6. From my experience of the last couple of months is people not tapping on transfers an hopping gate or waiting for people to go through the other turnstyles with the opening. However I also observed that once you tap at that particular station and go back out through for what ever reason you are not allowed back in the second time. The system says you already tapped. I have also seen a fair share of people who have been caught as their cards have read as invalid.. So that is a positive. To solve the problem of people transferring from rail to rail, maybe somehow after a person exits the train, the chip used in the tap system can recognize that person has left the train vehicle after maybe a minute or so and reset the card. In the even they get caught on the train, the card would read invalid. I don’t know, just and idea..

  7. Jose,

    Yes and Metro also says taking photos in public is illegal because of privacy and terrorism laws. They want you to be a snitch and make an app for it, but other part says photography is illegal.

    One part says this, the other part says that which contradicts each other. There’s government for you.

    Either photography is legal because expectation of privacy does not exist in public spaces (public roads, sidewalks, stations, inside the train, anything that is paid for with taxes = public space) or photography is illegal due to privacy and terrorism concerns.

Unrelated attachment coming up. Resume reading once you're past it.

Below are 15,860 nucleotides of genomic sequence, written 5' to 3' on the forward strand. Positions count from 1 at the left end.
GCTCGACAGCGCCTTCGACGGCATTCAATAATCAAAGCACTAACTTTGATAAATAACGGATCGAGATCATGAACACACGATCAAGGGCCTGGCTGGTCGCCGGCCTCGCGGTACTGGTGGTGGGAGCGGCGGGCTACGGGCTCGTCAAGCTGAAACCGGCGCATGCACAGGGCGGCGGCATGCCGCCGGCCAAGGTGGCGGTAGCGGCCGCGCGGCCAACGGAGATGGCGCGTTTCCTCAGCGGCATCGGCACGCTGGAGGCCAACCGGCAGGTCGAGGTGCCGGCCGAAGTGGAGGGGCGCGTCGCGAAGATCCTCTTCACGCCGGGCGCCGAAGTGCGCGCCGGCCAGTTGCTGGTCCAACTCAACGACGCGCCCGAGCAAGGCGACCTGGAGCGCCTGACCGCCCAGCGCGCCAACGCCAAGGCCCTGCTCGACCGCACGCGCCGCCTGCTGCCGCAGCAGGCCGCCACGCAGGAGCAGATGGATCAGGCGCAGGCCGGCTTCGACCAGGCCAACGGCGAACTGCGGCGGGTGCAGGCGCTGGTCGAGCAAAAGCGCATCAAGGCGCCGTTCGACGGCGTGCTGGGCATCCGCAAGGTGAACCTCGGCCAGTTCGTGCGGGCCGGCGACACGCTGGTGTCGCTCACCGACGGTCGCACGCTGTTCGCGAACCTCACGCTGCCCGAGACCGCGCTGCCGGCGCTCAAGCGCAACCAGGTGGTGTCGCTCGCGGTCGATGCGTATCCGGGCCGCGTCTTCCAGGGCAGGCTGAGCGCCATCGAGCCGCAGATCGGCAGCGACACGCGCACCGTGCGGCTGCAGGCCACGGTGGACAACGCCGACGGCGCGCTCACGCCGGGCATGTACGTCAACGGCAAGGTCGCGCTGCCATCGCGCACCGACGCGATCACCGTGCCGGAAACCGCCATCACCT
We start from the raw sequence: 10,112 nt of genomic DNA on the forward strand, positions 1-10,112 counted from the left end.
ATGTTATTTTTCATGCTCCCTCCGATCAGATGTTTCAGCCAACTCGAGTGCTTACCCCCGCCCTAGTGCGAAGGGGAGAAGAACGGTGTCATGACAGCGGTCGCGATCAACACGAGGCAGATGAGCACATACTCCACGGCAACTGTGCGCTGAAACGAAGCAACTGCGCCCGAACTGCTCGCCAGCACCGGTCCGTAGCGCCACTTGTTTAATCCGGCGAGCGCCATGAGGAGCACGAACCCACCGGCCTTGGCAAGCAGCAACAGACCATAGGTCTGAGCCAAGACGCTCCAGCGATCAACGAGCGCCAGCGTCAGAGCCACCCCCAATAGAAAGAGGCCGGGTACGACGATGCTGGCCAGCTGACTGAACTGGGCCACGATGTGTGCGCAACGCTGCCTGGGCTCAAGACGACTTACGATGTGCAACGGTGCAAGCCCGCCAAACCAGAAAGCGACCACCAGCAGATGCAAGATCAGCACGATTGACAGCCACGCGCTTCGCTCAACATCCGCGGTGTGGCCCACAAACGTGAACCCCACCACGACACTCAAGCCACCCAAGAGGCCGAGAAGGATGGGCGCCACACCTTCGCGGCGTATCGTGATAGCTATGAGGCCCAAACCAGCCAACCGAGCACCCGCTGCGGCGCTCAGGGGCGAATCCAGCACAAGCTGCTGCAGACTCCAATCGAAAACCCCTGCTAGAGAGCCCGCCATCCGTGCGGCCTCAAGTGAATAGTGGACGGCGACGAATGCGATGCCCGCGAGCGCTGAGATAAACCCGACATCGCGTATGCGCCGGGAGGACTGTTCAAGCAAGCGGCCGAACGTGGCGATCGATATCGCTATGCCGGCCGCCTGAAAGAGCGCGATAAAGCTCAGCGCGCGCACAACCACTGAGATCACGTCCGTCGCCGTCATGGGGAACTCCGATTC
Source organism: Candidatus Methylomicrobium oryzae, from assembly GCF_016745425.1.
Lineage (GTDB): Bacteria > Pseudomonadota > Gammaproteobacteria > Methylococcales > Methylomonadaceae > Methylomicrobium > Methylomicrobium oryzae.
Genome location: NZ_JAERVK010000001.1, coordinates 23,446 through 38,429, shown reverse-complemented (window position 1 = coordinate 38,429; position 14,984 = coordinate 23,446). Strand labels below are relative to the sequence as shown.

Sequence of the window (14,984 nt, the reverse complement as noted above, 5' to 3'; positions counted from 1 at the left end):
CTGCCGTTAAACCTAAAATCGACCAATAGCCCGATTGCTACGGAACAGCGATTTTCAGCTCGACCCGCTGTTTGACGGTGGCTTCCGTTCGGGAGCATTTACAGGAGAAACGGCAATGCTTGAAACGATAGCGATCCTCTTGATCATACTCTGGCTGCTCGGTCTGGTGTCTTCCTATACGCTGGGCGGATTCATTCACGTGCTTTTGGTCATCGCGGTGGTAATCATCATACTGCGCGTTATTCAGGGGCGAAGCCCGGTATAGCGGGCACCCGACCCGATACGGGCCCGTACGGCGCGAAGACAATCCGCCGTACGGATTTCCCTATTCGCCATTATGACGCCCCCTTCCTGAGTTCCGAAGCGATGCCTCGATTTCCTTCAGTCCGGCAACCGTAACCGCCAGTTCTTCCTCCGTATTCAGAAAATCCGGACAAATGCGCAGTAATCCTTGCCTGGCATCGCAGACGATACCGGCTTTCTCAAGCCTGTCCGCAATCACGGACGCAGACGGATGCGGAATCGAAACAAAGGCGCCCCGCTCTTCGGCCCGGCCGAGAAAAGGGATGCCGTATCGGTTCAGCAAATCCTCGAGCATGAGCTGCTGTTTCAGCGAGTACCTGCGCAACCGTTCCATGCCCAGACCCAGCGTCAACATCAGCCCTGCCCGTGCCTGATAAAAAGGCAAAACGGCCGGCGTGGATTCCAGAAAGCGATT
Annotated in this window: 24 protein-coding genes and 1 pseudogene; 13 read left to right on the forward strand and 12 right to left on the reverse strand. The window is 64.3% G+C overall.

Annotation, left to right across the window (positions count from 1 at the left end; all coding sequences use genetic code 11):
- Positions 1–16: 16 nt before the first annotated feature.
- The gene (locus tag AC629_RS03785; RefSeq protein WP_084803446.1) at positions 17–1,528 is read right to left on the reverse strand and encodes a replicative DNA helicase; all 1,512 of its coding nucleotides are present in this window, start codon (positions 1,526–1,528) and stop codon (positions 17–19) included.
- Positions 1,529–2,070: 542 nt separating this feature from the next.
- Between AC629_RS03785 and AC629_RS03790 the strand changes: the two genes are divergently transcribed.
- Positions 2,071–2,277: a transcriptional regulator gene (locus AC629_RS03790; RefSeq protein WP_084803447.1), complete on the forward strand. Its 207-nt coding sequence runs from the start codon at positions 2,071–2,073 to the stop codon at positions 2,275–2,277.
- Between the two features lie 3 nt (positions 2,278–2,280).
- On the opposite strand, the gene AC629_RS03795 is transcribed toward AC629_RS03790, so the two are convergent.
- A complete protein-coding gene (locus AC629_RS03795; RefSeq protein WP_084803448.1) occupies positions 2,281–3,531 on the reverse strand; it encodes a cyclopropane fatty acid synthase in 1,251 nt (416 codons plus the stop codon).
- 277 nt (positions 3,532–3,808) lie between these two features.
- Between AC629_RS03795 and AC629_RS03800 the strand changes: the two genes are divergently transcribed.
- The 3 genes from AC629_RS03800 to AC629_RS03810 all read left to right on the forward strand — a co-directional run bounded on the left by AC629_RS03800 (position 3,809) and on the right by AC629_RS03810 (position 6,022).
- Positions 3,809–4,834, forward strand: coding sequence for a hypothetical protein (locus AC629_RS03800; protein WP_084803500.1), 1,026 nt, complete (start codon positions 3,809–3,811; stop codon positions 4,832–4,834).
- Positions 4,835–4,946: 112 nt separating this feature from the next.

Which is it Metro? Clarify.

  8. There are still many leaks in Metro’s pay-to-ride system. The ADA gates are a big problem in that they allow “sneakers” (people who sneak in behind a paying customer before the gate closes again), and “kickers” (people who found that they can kick the gate to get it to open”, and “sliders” (people who found that they can slide their foot under the gate to trigger the proximity sensor from the other side). Another major leak are the stations (Gold/Blue lines, Blue/Expo/7th Metro Transfer) that don’t have gates. The tap validators are a joke. Daily I see people pass right by without even a thought to tapping. Imagine how much revenue could be realized if Metro decided to run the system like a real business and make all customers pay for the service.

  9. I’m extremely happy with the gate-locking that Metro has installed. However, as other commentors here are mentioning, I’m seeing an increase in people who are routinely trying to sneak through the ADA compliant entrance gate due to it not having a rotating barrier like the other entrances. Something needs to be done to address the people who sneak through the ADA gates.

  10. Jordan Marshall, The TAP cards cannot be used more than once per seven minutes. This is done to avoid passengers attempting to hand it to someone behind them.

  11. LA of Anaheim-That problem is nationwide. When in NY and Boston, I saw the same thing happening. People also jump the turnstiles. Not much can be done besides more security.

  12. At Metro Center, people who are perceived to not be tapping when transferring could be using the Flower St exit.

  13. Now, can we get a enter exit system? This two way deal stinks at rush hour. I look at our systems stations today. and soak in the open airness, since eventually I can see them caging a sectioning areas to help traffic and increase revenue. Good job metro, shame that they may have lost a billion dollars in 20 years….

    • Hi Transit Rider;